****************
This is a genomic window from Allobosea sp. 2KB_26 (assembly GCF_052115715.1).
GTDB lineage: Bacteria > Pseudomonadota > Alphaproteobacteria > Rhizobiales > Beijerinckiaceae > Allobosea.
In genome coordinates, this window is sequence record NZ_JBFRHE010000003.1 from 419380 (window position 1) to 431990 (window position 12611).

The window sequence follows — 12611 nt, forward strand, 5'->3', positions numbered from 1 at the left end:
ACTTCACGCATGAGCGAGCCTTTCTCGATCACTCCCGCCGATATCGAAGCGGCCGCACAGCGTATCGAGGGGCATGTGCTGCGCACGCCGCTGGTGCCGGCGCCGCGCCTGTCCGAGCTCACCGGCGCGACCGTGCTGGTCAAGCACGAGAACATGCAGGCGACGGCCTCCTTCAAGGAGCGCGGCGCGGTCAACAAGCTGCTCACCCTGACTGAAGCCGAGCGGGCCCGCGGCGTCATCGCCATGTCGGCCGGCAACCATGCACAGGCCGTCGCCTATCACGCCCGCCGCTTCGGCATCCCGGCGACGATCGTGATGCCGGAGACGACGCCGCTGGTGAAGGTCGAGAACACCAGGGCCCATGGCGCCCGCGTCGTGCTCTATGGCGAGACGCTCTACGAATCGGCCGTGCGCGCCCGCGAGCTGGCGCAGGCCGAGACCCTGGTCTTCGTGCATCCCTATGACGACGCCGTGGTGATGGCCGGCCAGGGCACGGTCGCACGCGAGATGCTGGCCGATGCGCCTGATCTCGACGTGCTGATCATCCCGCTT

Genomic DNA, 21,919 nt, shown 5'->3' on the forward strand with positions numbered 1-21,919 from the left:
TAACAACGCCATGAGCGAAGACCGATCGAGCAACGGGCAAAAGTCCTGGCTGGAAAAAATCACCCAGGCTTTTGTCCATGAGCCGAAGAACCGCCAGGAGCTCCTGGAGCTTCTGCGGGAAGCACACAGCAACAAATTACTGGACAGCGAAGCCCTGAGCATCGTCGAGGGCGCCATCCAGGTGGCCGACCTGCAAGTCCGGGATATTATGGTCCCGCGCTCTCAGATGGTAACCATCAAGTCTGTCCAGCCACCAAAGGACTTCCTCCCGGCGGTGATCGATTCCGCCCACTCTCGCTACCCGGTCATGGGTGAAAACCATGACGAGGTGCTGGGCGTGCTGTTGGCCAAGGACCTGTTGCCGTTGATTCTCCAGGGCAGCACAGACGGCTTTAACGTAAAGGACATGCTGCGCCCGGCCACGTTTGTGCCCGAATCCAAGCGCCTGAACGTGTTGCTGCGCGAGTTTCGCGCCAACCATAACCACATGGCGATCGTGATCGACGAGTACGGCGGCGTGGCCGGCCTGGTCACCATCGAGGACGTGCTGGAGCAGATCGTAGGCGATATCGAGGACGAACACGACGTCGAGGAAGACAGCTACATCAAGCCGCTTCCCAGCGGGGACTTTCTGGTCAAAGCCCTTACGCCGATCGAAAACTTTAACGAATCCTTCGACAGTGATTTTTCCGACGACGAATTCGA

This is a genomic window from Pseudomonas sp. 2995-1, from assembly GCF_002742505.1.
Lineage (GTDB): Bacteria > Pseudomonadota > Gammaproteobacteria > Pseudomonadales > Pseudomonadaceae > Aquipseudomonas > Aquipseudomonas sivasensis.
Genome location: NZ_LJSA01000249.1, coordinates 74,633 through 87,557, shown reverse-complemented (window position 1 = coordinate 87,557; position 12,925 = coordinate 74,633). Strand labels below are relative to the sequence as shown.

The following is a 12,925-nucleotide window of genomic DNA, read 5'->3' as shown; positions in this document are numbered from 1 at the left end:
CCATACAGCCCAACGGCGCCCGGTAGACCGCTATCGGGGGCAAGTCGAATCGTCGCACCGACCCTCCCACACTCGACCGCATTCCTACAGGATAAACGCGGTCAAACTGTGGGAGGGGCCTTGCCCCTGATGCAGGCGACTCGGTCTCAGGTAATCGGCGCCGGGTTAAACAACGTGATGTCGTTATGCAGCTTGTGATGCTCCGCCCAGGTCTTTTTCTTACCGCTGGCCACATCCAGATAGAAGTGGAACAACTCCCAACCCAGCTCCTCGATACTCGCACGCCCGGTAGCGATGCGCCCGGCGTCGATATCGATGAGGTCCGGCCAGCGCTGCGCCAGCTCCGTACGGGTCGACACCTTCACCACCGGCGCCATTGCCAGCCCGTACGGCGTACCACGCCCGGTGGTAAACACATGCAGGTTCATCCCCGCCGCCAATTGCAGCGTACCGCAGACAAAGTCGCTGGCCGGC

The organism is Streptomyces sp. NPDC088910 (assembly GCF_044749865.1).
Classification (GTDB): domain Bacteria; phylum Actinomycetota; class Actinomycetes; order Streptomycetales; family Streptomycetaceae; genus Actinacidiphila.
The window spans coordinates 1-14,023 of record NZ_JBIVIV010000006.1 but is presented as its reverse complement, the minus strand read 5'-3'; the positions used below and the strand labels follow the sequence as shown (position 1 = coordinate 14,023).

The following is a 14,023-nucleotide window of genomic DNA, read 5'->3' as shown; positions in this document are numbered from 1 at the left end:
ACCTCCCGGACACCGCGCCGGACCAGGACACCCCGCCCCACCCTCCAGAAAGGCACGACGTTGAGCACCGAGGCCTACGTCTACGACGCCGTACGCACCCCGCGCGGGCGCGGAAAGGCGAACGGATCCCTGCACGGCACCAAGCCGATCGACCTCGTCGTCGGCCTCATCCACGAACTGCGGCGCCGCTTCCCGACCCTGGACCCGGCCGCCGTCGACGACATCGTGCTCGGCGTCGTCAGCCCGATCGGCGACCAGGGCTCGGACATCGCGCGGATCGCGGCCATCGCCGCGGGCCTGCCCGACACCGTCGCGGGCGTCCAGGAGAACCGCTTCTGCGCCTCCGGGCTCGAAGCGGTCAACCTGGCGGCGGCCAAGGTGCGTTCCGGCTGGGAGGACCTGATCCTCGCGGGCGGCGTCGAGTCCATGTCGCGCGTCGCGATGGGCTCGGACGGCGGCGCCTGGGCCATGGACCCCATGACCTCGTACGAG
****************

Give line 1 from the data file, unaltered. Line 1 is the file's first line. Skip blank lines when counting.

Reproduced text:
This is a genomic window from Allobosea sp. 2KB_26 (assembly GCF_052115715.1).